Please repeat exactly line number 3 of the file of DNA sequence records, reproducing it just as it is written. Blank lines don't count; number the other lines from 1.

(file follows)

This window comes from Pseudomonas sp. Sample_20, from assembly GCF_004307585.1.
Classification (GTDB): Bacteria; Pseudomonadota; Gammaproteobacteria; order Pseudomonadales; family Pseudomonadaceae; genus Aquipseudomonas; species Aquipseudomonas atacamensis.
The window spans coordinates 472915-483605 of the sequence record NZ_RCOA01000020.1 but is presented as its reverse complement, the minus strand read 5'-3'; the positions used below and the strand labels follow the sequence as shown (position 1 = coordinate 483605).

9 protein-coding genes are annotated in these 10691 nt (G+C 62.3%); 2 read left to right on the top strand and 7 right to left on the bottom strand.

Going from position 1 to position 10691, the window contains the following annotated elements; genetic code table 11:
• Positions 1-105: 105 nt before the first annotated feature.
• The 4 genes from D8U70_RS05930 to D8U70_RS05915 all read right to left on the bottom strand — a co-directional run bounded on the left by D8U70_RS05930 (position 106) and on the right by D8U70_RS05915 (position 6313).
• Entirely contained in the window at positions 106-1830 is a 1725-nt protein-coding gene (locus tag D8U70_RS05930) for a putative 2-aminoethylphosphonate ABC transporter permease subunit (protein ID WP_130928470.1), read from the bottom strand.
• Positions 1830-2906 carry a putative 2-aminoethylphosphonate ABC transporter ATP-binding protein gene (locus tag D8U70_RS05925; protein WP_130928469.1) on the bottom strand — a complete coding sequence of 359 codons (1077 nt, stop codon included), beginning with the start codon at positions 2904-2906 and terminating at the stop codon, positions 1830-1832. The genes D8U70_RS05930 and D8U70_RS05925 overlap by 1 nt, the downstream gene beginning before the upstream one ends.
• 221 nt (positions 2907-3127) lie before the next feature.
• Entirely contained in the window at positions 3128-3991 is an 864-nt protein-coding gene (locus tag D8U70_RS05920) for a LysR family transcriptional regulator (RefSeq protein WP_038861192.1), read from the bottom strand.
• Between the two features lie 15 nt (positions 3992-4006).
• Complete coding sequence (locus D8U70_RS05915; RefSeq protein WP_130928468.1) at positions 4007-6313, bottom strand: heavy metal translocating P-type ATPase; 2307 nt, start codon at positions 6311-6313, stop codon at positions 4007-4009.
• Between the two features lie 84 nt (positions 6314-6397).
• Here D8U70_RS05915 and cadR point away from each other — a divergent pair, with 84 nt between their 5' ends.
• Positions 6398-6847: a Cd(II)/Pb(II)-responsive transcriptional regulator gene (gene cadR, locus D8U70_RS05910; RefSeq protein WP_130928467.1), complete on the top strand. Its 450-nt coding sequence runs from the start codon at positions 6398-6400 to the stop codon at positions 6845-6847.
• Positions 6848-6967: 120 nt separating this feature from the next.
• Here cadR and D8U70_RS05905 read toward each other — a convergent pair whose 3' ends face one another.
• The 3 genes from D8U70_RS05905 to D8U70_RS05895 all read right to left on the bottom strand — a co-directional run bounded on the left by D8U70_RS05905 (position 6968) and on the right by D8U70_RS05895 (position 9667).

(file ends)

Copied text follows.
The window spans coordinates 472915-483605 of the sequence record NZ_RCOA01000020.1 but is presented as its reverse complement, the minus strand read 5'-3'; the positions used below and the strand labels follow the sequence as shown (position 1 = coordinate 483605).